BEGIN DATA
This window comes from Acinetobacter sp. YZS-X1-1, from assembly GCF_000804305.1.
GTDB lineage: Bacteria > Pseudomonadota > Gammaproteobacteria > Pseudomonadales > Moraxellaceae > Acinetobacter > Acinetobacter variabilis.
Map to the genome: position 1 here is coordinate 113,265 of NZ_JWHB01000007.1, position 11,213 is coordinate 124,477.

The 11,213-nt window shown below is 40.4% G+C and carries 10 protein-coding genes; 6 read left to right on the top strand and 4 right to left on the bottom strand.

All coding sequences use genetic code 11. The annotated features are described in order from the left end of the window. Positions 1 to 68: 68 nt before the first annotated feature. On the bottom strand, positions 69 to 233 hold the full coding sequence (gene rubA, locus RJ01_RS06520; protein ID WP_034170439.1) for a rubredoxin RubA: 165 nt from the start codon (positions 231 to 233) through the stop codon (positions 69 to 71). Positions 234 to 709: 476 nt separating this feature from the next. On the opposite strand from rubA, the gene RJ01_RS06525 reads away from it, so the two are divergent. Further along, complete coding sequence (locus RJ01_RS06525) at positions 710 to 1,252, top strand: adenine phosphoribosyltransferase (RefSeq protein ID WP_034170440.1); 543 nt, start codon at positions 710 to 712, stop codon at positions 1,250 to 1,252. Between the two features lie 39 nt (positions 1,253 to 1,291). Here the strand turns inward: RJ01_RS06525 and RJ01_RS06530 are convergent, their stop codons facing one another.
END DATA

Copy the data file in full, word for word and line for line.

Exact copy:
This window comes from Acinetobacter sp. YZS-X1-1, from assembly GCF_000804305.1.
GTDB lineage: Bacteria > Pseudomonadota > Gammaproteobacteria > Pseudomonadales > Moraxellaceae > Acinetobacter > Acinetobacter variabilis.
Map to the genome: position 1 here is coordinate 113,265 of NZ_JWHB01000007.1, position 11,213 is coordinate 124,477.

The 11,213-nt window shown below is 40.4% G+C and carries 10 protein-coding genes; 6 read left to right on the top strand and 4 right to left on the bottom strand.

All coding sequences use genetic code 11. The annotated features are described in order from the left end of the window. Positions 1 to 68: 68 nt before the first annotated feature. On the bottom strand, positions 69 to 233 hold the full coding sequence (gene rubA, locus RJ01_RS06520; protein ID WP_034170439.1) for a rubredoxin RubA: 165 nt from the start codon (positions 231 to 233) through the stop codon (positions 69 to 71). Positions 234 to 709: 476 nt separating this feature from the next. On the opposite strand from rubA, the gene RJ01_RS06525 reads away from it, so the two are divergent. Further along, complete coding sequence (locus RJ01_RS06525) at positions 710 to 1,252, top strand: adenine phosphoribosyltransferase (RefSeq protein ID WP_034170440.1); 543 nt, start codon at positions 710 to 712, stop codon at positions 1,250 to 1,252. Between the two features lie 39 nt (positions 1,253 to 1,291). Here the strand turns inward: RJ01_RS06525 and RJ01_RS06530 are convergent, their stop codons facing one another.